No need to fret about the country sliding into unstoppable iniquity. We’re there.
That much became apparent yesterday when the U.S. Senate released a years-in-the-making secret report on allegations of the CIA torturing prisoners after the Sept. 11 terrorist attacks.
There was little doubt about it being true even before the shocking report was released, but the gruesome and revolting details of what the CIA did to accused terrorists is beyond the pale, and until yesterday, beyond what the United States would ever allow or take part in. Not so long ago, it was our job to fight against such atrocities around the world, not partake and defend them.
Scores of prisoners were locked away in small boxes, subjected to weeks of sleep deprivation, water-boarded repeatedly and incessantly, physically abused, psychologically abused, threatened with their death and threatened with the death or sexual abuse of their family members. Despite the effort of many, and I mean many, to justify these heinous acts by calling them laughable euphemisms like “enhanced interrogation,” it was torture. It was sick.
The sheer depravity of what the CIA did, and how they lied about it to Congress, to the White House and to the American people, is mind boggling and chilling.
But that’s not even the worst of this sordid nightmare. About half of the U.S. Senate continues to deny that the CIA did anything wrong or inadvisable during the years that will become known as the darkest hours of our democracy. All but a few Republican senators deny what the CIA did was torture. And they insist that the torture they deny the CIA did was productive in providing information that staved further terrorist attacks and even led to the location and killing of Osama Bin Laden. The continue to promote this even though it’s irrefutable by the evidence that, just like experts agree, torture does not provide credible, valuable intelligence. It only provides trouble.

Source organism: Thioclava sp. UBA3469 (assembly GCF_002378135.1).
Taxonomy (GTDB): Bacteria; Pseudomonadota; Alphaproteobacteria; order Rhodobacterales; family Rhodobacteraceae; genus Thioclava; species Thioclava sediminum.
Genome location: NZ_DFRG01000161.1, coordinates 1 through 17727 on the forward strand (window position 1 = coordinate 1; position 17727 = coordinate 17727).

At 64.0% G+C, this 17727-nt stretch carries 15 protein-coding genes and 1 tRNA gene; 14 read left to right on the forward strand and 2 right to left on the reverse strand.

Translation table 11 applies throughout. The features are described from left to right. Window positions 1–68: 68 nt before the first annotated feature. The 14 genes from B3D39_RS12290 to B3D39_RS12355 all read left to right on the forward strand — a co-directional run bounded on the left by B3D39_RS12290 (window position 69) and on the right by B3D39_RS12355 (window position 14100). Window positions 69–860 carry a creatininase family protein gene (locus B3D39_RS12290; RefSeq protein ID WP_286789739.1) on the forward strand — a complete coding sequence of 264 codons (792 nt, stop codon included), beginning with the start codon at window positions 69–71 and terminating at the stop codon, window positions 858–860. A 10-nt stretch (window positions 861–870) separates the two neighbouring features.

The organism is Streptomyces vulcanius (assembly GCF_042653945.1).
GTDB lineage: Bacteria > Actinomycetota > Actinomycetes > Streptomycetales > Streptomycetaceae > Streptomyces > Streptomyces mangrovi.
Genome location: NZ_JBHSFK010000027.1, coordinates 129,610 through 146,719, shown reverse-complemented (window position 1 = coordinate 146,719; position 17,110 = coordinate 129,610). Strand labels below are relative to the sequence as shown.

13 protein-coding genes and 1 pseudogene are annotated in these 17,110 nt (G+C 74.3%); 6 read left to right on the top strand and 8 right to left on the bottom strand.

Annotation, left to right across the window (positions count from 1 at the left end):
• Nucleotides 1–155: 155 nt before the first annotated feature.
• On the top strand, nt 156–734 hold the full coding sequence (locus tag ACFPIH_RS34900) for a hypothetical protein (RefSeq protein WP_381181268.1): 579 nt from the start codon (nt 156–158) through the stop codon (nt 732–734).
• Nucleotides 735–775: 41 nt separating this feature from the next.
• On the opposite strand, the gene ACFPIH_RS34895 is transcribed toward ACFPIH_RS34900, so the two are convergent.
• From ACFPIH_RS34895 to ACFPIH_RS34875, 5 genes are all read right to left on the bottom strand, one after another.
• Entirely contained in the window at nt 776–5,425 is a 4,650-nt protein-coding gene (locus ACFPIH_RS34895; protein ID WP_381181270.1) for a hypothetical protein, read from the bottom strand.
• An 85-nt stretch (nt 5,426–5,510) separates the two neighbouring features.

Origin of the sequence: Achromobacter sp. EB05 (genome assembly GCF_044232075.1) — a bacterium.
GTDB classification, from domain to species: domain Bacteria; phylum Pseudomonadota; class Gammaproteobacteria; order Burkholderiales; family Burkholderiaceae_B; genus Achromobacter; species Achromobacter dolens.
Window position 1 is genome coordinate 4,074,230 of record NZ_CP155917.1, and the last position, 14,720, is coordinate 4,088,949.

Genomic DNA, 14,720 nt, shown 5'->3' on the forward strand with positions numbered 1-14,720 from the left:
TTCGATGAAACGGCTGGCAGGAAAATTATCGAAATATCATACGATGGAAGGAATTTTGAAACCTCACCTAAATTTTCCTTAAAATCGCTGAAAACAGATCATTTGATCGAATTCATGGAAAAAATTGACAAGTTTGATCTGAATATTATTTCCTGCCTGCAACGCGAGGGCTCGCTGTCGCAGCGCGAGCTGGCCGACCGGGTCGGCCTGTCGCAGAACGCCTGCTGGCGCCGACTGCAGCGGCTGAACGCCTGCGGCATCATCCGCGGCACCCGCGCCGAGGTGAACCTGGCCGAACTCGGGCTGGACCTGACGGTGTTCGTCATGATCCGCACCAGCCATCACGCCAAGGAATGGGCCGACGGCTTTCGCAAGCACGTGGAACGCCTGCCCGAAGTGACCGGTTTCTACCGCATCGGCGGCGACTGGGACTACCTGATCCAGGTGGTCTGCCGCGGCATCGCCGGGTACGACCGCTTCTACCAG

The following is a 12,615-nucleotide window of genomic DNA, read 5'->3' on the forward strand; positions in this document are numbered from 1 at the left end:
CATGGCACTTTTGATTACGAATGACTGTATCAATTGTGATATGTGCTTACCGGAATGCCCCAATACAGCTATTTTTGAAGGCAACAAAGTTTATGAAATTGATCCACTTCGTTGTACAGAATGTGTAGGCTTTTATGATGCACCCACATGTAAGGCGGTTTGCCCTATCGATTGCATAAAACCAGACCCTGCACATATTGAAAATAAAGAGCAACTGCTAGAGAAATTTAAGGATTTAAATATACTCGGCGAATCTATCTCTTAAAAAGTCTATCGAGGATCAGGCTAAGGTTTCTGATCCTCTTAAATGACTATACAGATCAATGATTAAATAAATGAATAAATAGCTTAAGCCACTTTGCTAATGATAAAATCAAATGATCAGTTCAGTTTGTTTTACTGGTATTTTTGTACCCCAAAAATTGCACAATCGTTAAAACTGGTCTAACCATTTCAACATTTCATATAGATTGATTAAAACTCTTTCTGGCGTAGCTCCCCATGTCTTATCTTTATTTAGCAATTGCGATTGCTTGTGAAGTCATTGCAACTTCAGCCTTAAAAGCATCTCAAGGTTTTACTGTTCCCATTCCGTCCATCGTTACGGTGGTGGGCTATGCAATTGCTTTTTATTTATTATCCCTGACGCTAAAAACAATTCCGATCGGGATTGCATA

Here’s trouble, America.
The denial of the international crimes committed by the CIA, and the denial of the facts that torture did and does nothing to extract reliably vital intelligence, makes yesterday one of the saddest and most worrisome days in U.S. history.
Republicans chose petty politics over honesty and decency yesterday, and they made a pact with depravity that endangers every American life from this point forward. Members of the GOP in the Senate have aligned us with the North Koreans, the Soviets and other morally corrupt groups that live by a code that could be our undoing: justifying any means by the end.
Not all Republicans could go that far. Sen. John McCain, the only member of the Senate who can speak to the disgust of torture from personal experience, lambasted the CIA for what was made unequivocal in the 500-page report.
“I know, too, that bad things happen in war. I know in war good people can feel obliged for good reasons to do things they would normally object to and recoil from,” he said. “I understand the reasons that governed the decision to resort to these interrogation methods, and I know that those who approved them and those who used them were dedicated to securing justice for the victims of terrorist attacks and to protecting Americans from further harm. I know their responsibilities were grave and urgent, and the strain of their duty was onerous. But I dispute wholeheartedly that it was right for them to use these methods, which this report makes clear were neither in the best interests of justice nor our security nor the ideals we have sacrificed so much blood and treasure to defend.”
We are now the monsters we set out to undo in the world. We are the criminals we sacrifice so much to protect our country from. We tortured our enemies, and now we are justifying it, and we are trying to further cover it up, and we are lying about it.
It doesn’t get much worse than that.
We did not heed the warning of those like McCain, who know what they’re talking about when they say torture doesn’t work. Instead, it robs us of our credibility and superior position. It inspires our enemies to do the same to American soldiers and civilians. It would be difficult enough to maintain higher moral ground in condemning the unspeakable acts of terrorism that groups like the Islamic State, the Taliban and Al Qaeda carry out each week. But now that half of the legislative part of the government defends our corrupt and inhumane chamber of horrors, we have no credibility to demand that anyone else stop.
Yesterday was an opportunity to admit the CIA’s horrible, and in some ways understandable, mistake. It was a chance to apologize to the world for acting out of panic rather than good sense. But it was squandered by fools in the Senate. Instead, we sealed the country’s moral failure, drawing us perilously closer to a place most of America does not want to go. If we can’t put aside politics for something this grave and dangerous, there’s little else to hope for.